In medieval India, Avalokiteshvara’s legendary island Potalaka represented the ultimate destination for seekers of the bodhisattva. As his worship spread throughout Asia, each country established its own locations for face-to-face encounters with the deity. The scrolls, map, and sculptures in this section relate to several of Avalokiteshvara’s most important pilgrimage sites: the Potala Palace and Jokhang Temple in Lhasa, Tibet; the Saigoku Pilgrimage route in Japan; and Guanyin’s most important center of worship in China, Mount Putuo island. Countless pilgrims seeking worldly and spiritual benefits over millennia have traveled to Avalokiteshvara’s sacred sites.
Nepal, 16th–17th century; ivory; H. 5 1/2 in.; The Newark Museum, Purchase 1973 Wallace M. Scudder Bequest Fund, 73.130, photo: Robert Goodbody, Courtesy of The Newark Museum.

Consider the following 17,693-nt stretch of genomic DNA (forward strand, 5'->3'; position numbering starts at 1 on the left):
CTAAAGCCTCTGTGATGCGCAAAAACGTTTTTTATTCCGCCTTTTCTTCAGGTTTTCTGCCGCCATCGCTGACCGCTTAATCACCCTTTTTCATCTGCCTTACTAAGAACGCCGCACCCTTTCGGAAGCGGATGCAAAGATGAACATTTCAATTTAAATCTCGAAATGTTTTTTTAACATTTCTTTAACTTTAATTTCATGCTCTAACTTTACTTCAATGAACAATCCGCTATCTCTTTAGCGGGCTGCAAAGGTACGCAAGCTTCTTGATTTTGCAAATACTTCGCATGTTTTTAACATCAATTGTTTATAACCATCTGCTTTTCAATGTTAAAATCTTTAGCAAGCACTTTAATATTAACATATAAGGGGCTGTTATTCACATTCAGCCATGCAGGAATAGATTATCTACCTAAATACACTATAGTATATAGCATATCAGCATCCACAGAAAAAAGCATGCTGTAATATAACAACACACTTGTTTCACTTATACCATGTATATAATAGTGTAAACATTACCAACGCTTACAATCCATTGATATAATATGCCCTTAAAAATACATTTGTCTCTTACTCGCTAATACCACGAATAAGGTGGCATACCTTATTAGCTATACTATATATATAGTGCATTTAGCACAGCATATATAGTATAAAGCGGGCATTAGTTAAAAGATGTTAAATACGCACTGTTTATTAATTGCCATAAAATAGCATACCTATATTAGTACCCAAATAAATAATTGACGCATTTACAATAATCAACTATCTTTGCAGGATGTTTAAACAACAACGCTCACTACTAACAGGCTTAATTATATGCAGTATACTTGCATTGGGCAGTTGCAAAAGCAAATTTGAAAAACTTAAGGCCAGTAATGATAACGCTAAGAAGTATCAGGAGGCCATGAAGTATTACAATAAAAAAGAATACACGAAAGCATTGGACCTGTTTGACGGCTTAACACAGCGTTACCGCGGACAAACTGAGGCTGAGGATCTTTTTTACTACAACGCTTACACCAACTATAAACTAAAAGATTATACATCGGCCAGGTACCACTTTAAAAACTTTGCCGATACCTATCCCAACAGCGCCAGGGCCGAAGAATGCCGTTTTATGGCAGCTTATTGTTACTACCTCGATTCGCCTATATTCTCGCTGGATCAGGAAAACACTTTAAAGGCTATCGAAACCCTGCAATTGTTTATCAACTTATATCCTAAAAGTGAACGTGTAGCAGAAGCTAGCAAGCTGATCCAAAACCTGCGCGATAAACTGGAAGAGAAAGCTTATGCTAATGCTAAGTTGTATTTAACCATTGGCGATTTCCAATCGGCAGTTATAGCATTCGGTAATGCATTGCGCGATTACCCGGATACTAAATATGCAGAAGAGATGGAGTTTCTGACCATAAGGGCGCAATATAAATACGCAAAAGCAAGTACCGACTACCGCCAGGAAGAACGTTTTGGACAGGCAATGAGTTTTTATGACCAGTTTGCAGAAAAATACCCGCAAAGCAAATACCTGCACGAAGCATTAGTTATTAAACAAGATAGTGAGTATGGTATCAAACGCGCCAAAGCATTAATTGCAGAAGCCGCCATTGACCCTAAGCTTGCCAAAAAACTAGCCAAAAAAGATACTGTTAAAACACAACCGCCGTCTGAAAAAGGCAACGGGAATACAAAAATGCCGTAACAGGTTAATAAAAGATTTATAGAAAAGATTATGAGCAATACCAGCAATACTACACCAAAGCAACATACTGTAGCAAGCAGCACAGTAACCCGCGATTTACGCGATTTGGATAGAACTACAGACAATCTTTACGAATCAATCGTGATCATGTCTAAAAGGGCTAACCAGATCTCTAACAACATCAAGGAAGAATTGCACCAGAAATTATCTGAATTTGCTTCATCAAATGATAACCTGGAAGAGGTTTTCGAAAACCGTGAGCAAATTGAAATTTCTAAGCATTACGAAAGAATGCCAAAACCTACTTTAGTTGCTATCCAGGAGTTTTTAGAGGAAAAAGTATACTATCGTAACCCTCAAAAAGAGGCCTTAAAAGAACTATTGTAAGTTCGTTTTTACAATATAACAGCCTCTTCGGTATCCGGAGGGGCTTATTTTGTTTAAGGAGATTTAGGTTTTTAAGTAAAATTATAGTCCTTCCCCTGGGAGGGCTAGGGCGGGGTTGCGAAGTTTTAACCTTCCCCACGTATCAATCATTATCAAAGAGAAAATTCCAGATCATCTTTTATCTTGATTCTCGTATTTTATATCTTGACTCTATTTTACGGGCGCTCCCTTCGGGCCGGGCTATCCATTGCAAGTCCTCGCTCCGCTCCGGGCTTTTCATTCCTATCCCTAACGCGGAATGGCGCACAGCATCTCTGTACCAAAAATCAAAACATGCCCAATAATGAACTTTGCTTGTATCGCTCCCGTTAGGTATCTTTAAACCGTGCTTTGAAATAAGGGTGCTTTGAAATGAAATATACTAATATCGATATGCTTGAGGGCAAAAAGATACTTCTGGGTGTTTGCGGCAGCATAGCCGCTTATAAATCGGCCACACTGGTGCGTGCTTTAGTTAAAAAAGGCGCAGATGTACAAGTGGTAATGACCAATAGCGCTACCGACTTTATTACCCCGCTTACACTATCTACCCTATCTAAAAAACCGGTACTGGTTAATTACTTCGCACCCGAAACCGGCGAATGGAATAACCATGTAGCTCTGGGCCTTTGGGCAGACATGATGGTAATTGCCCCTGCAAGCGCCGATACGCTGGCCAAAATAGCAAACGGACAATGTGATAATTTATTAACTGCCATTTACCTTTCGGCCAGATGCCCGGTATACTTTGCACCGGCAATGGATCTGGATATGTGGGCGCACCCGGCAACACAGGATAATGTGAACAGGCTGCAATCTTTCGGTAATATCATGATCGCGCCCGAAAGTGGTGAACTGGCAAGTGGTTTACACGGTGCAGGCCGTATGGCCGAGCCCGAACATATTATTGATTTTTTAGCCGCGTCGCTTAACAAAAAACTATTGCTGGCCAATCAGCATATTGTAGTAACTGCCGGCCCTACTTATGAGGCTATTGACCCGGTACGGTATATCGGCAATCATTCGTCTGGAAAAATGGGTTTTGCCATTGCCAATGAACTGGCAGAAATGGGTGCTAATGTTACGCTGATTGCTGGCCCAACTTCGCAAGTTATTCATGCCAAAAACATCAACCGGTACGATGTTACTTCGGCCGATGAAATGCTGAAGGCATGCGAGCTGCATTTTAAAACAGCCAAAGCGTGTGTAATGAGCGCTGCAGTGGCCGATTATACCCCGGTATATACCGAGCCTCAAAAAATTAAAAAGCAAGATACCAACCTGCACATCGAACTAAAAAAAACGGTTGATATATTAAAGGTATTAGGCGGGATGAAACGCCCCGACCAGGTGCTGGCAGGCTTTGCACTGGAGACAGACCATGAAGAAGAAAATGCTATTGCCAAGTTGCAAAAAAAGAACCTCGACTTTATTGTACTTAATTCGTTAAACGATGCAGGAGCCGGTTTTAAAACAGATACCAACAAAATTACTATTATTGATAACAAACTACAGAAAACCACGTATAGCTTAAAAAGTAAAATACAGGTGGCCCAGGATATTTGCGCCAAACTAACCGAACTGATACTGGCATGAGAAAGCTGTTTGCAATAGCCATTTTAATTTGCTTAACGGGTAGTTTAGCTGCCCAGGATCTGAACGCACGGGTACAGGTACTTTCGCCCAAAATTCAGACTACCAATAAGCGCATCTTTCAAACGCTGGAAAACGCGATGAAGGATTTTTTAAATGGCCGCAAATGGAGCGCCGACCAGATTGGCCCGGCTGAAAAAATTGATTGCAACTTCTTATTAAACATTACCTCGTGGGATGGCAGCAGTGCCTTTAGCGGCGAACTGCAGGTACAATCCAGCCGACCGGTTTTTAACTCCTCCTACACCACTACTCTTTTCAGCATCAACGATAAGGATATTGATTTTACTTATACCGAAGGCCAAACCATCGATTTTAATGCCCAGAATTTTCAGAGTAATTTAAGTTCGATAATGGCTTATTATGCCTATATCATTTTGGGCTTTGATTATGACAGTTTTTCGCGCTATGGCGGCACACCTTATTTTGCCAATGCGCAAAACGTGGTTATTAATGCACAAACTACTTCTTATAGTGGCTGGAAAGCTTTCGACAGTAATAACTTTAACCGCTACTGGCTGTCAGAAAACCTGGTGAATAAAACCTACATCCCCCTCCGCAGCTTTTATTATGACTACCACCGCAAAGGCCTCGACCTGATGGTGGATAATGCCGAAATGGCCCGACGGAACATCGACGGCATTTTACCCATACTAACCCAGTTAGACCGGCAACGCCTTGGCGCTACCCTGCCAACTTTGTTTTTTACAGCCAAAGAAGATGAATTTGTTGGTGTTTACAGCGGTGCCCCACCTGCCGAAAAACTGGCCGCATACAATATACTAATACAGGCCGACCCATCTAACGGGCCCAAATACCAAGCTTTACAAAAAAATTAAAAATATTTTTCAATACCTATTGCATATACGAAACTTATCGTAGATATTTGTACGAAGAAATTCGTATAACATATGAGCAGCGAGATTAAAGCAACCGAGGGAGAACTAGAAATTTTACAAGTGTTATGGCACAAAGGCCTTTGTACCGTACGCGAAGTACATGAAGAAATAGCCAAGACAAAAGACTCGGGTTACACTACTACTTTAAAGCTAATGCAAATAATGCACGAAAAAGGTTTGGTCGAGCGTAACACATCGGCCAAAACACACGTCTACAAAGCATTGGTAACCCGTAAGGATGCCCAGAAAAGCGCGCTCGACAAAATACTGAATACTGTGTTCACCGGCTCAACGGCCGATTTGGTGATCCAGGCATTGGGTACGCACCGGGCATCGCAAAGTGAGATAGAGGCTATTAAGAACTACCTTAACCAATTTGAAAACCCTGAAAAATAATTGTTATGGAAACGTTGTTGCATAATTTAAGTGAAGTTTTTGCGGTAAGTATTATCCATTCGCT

Tibet or China, 17th–18th century; gilded bronze; 15 15/16 x 9 1/2 in.; Jacques Marchais Museum of Tibetan Art, 85.04.0160.
Japan, Edo period, 1615–1868; hanging scroll, ink and color on silk; image: 61 7/8 x 33 in., mount: 87 7/8 x 39 1/2 in.; The Frances Lehman Loeb Art Center, Vassar College, Gift of Daniele Selby ’13, 2014.20.1.
China, Qing period, early 20th century; hand-colored woodblock print; 43 5/16 x 24 7/8 in.; Courtesy of the Division of Anthropology, American Museum of Natural History, ASIA/0578.
Japan, Edo period, 16th–early 17th century; hanging scroll, ink, colors, and gold leaf on paper, 59 x 59 1/2 in.; The Frances Lehman Loeb Art Center, Vassar College, Pratt Fund and Betsy Mudge Wilson, Class of 1956, Memorial Fund, Purchase, 2004.10.
Japan, 19th century; ink stamps on paper mounted on silk; mounted prints: 36 x 14 5/8 in., overall including brocade and knobs: 58 1/2 x 22 3/4 in.; Private Collection.